Camp o’clock

The joys of camping are without number, aren’t they? You are never lonely because there are the mosquitoes, the ants, the flies and the occasional lethal spider or snake to keep you company. Then there is the joy of toileting among the foliage, using pebbles for a mattress and communal showering. Yes, camping is a font of pleasures and now a new study shows it can be good for your bodyclock too.

For the new study researchers monitored men and women for a week as they went about their normal activities as they worked in a city. The average age of the subjects was 30 years. Then in a second week the subjects were monitored while they went camping in the wilderness without access to flashlights or any electronic devices.

The monitoring of the people included wrist monitors that recorded the amount of light they were exposed to, the timing of the light and the subject’s activities including sleep.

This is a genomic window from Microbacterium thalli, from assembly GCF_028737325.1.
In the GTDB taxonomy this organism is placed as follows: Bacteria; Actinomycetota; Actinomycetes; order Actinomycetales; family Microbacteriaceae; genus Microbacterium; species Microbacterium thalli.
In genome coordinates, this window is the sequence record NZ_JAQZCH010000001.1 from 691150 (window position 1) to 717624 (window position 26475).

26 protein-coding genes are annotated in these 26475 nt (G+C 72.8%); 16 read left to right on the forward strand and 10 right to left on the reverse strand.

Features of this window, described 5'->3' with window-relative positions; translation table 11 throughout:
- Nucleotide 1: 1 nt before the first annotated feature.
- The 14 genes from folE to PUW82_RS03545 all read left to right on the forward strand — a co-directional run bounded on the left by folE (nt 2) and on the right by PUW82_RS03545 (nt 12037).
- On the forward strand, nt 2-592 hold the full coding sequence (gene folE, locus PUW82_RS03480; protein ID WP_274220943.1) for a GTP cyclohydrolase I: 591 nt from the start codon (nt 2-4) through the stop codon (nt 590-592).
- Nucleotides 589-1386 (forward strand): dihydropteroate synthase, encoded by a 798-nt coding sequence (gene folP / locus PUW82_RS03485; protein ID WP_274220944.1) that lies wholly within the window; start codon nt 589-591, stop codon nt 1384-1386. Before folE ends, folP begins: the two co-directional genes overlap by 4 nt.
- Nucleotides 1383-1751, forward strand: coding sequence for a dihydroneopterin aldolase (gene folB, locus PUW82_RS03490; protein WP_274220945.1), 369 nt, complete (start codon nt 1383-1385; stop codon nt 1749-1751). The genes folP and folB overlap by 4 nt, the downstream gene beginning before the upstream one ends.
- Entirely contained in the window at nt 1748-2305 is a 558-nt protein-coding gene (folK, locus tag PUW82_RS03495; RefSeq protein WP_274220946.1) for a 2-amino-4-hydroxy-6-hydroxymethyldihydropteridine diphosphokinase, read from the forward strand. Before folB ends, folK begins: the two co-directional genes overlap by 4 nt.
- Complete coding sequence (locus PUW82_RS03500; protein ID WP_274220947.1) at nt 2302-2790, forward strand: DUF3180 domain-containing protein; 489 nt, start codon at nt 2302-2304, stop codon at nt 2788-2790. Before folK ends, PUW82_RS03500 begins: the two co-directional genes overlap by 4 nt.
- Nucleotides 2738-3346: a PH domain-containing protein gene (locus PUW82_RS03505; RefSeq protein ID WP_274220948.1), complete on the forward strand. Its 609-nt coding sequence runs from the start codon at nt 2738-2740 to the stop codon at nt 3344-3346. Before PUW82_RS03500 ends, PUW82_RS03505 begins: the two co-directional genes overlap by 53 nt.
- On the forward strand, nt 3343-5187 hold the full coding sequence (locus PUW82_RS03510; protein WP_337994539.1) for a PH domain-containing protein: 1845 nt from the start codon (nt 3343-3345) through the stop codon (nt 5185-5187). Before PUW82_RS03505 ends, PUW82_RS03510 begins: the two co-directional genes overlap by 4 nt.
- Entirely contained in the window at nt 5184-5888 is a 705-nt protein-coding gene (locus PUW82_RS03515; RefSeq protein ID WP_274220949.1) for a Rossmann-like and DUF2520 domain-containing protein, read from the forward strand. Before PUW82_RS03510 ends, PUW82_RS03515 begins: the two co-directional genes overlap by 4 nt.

At the end of both weeks the researchers also measured levels of the hormone melatonin, which is a hormone that governs your biological clock.

The results showed that the biological night-time of the subjects began on average two hours later when they were living their normal city lives exposed to electric lighting compared to when they were camping and only exposed to sunlight and campfires. Additionally, in their normal city life people woke up two hours before their “biological night” was finished. In the wild the biological clocks of the subjects synchronised with sunrise and sunset.

Intriguingly, despite a lifetime of exposure to artificial light it only took one week for the body clocks of the subjects to come in line with the natural rhythms. It was also notable that regardless of whether people reported themselves as “night owls” or “morning people” their body clocks got into the same rhythm after a week in the wild.

When your normal circadian rhythms are disrupted, conditions like weight gain, impulsivity, slower thinking and depression can result. We can all be exposed to light all the time if we want to but that has physical and mental consequences. So despite all the challenges camping may pose to your urban sensibilities, a few days under canvas every now and then may be the “reset” that your bodyclock needs.

Terry Robson

Terry Robson

Terry Robson is the Editor-in-Chief of WellBeing and the Editor of EatWell.

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